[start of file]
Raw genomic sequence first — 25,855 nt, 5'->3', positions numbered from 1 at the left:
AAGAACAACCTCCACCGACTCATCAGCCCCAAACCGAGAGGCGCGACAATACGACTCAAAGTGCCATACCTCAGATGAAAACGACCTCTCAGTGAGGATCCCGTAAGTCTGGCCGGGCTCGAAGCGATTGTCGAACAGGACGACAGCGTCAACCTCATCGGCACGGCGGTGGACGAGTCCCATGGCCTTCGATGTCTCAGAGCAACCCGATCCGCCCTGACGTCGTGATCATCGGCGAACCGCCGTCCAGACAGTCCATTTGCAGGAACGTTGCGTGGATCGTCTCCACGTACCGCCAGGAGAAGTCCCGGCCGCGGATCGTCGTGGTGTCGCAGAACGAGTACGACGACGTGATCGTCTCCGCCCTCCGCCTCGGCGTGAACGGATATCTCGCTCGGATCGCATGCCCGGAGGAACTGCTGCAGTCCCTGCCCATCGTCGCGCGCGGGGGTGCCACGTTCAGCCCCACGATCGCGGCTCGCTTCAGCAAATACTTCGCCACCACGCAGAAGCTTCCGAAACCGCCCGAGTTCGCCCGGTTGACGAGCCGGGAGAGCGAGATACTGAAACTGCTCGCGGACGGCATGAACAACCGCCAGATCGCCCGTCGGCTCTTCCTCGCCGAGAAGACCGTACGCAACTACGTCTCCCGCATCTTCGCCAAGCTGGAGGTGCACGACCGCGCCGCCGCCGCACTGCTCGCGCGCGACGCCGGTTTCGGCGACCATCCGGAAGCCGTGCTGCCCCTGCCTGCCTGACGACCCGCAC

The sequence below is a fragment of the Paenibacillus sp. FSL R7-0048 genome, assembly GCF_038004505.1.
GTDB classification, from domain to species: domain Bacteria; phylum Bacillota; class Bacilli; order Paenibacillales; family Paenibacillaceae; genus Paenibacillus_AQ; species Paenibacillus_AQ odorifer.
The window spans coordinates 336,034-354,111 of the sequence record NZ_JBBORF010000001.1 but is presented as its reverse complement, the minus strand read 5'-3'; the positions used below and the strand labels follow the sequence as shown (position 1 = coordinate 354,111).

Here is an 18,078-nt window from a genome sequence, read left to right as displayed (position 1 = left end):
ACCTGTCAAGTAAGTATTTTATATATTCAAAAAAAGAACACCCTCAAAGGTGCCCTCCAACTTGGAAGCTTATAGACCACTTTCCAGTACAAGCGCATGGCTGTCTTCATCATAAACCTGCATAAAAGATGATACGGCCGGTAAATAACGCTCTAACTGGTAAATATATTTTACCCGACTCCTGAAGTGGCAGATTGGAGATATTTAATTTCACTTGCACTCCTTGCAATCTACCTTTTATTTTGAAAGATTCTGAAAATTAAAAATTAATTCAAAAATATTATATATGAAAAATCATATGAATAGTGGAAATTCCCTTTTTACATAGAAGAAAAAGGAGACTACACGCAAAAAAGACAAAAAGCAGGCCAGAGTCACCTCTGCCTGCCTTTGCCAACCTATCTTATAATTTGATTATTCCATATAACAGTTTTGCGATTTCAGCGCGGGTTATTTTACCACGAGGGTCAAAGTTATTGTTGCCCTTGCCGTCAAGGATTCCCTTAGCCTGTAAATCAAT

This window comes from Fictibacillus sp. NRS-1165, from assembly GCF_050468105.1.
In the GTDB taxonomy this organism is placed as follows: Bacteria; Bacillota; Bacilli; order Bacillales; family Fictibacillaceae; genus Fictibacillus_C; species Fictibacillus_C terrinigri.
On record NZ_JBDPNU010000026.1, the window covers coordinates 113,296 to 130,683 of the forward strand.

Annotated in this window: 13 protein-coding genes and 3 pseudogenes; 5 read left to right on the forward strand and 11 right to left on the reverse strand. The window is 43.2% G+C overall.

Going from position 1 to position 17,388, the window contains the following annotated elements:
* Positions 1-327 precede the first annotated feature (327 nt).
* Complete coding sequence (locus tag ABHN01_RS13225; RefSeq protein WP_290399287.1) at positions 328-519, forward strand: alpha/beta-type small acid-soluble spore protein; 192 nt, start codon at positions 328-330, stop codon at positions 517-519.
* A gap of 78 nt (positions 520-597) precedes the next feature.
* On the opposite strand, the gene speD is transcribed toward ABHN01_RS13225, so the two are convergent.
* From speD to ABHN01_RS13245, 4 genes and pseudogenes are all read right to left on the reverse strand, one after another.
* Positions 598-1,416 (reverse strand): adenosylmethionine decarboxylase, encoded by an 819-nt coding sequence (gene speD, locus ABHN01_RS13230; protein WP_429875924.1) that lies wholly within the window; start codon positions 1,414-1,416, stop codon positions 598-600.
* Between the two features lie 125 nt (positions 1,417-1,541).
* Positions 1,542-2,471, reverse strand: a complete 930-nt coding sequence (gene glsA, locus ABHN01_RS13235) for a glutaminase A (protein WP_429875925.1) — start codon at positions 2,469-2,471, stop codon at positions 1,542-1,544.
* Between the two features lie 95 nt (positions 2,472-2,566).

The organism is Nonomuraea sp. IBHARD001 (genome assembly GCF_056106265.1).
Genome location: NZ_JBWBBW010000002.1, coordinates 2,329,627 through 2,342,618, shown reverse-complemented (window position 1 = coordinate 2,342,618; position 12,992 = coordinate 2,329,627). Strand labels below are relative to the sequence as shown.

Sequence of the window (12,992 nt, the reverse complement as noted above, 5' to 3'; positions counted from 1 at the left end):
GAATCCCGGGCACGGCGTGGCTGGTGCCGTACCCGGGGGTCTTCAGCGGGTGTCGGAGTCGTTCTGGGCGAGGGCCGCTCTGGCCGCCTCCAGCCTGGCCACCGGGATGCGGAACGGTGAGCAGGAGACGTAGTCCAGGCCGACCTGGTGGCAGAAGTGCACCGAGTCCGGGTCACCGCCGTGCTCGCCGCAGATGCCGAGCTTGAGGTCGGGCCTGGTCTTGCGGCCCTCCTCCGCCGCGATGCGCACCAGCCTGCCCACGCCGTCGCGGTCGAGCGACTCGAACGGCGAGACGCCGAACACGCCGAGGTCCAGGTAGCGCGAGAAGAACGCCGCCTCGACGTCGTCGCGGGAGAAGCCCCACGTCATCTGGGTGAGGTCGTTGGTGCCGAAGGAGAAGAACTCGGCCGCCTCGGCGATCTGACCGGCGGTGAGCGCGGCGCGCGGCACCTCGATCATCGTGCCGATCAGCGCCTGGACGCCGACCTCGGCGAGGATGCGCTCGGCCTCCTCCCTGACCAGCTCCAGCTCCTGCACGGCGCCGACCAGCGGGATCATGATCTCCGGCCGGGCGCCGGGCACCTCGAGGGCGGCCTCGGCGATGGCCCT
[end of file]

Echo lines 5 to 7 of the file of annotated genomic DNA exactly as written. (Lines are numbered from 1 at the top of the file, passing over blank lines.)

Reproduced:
The window spans coordinates 336,034-354,111 of the sequence record NZ_JBBORF010000001.1 but is presented as its reverse complement, the minus strand read 5'-3'; the positions used below and the strand labels follow the sequence as shown (position 1 = coordinate 354,111).

Here is an 18,078-nt window from a genome sequence, read left to right as displayed (position 1 = left end):
ACCTGTCAAGTAAGTATTTTATATATTCAAAAAAAGAACACCCTCAAAGGTGCCCTCCAACTTGGAAGCTTATAGACCACTTTCCAGTACAAGCGCATGGCTGTCTTCATCATAAACCTGCATAAAAGATGATACGGCCGGTAAATAACGCTCTAACTGGTAAATATATTTTACCCGACTCCTGAAGTGGCAGATTGGAGATATTTAATTTCACTTGCACTCCTTGCAATCTACCTTTTATTTTGAAAGATTCTGAAAATTAAAAATTAATTCAAAAATATTATATATGAAAAATCATATGAATAGTGGAAATTCCCTTTTTACATAGAAGAAAAAGGAGACTACACGCAAAAAAGACAAAAAGCAGGCCAGAGTCACCTCTGCCTGCCTTTGCCAACCTATCTTATAATTTGATTATTCCATATAACAGTTTTGCGATTTCAGCGCGGGTTATTTTACCACGAGGGTCAAAGTTATTGTTGCCCTTGCCGTCAAGGATTCCCTTAGCCTGTAAATCAAT